One of the biggest virtues of the New South Wales Leadership Framework is it’s conceptualisation of the practice of leadership in the health sector: from self to system. The framework ultimately encompasses theories, concepts and ideas about leadership that begin at the micro level (e.g., understanding self and one’s values, beliefs, aspirations, strengths and limitations), and ends up at exploring the strategic leadership needed to create large, national health reform (Dickson, Tholl, et al 2014). What is intended is to see leadership as a lifelong career journey, with the leader’s role and perspective always grounded in self while at the same time influenced by, and influencing, the larger health world around her (Dickson & Tholl, 2014).
Margaret Tannis Comack (2012) captures the essence of this theme in her article, A Journey of Leadership From Bedside Nurse to Chief Executive Officer in which she articulates her own personal journey of leadership through the lens of the Canadian LEADS framework, which is very similar in content and orientation to the New South Wales leadership framework. Much of what she talks about emphasises an organic systems approach to leadership; i.e., whereby leadership is always about creating generative change either in self, work units, organisations, or health systems. Tam Lundy, in her monograph entitled Generative Change: A Practical Primer (2014) provides a clearly written, well-articulated overview of generative change, starting with self (neuroplasticity of our brains and or ability to change ourselves: the Leading and Developing Self-domain of the NSW LF) She states that “Generative change is the best fit when….Our aim is to foster health, well-being & healthy development, now and for future generations.” This is the goal of health and wellness, whether we pursue it at the individual level (i.e., for patients) or at a system level (for nations) (p. 13).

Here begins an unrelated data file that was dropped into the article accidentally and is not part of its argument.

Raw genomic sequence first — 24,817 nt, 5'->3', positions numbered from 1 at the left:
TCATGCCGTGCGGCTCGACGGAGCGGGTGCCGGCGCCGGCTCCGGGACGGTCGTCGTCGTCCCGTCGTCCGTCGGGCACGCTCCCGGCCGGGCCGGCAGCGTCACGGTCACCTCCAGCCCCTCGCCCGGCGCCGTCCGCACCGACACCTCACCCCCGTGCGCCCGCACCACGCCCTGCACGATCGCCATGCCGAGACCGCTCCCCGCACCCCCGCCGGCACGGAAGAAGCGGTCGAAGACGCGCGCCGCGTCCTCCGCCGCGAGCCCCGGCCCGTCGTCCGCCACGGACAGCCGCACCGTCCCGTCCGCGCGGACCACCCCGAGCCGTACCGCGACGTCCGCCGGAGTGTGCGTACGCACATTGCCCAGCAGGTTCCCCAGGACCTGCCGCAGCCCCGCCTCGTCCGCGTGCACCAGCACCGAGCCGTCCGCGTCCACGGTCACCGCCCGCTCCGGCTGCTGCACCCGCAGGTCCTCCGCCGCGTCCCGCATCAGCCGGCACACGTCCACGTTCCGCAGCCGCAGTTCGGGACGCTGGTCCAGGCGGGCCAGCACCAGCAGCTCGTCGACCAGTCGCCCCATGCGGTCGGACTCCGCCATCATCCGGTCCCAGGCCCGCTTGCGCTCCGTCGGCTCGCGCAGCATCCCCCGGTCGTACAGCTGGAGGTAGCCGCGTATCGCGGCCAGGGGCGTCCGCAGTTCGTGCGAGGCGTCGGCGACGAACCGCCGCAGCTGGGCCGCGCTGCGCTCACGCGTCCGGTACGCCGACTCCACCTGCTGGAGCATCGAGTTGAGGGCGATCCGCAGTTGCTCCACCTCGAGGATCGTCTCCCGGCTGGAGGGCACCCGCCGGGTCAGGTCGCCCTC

Other publications echo the role of leadership in generative change. In an article by Leo, Senior and Butler (2012) they profile the advances in neuro-scientific research, “providing concrete examples of the various processes that may impact on our leadership-relevant actions” (p. 216). The focus is on how leadership and cognitive neuroscience interact, validating specific behaviours consistent with effective self-leadership and employee engagement in an organisational context. Tonkin (2013) explores the differences between authentic leadership and transformational leadership, and their impact on overall job satisfaction of employees, arguing that authentic leadership constructs are a stronger predictor of employee engagement and implies suggestions for practical interventions. Both articles explore the Leading and developing self, and Engages people and builds relationships domain of the NSW framework. A white paper from the American College of Physician Executives extends this focus to the physician community, outlining from the ACPE’s perspective, the value of engaging physicians as leaders, for organisational performance (Angood, 2014).
In terms of the role of outcomes in generative change, captured by the Achieving Results of the HETI framework, it is worthwhile to mention the white paper by Leavitt Partners in the USA entitled The Accountable Care Paradigm: More than Just Managed Care 2.0. (Muhlestein, Croshaw, Merrill, Pena, and James, 2014). A key element of health reform in the USA, an ACO emphasises the intent to hold hospitals and engaged partners (e.g., providers in a geographic area) accountable for financial risk for the measured health of a population, and to align financial and professional incentives to encourage the product of high quality outcomes for that population. Of great interest here are the agreed upon measures for which ACOs will be accountable (RTI International, 2014).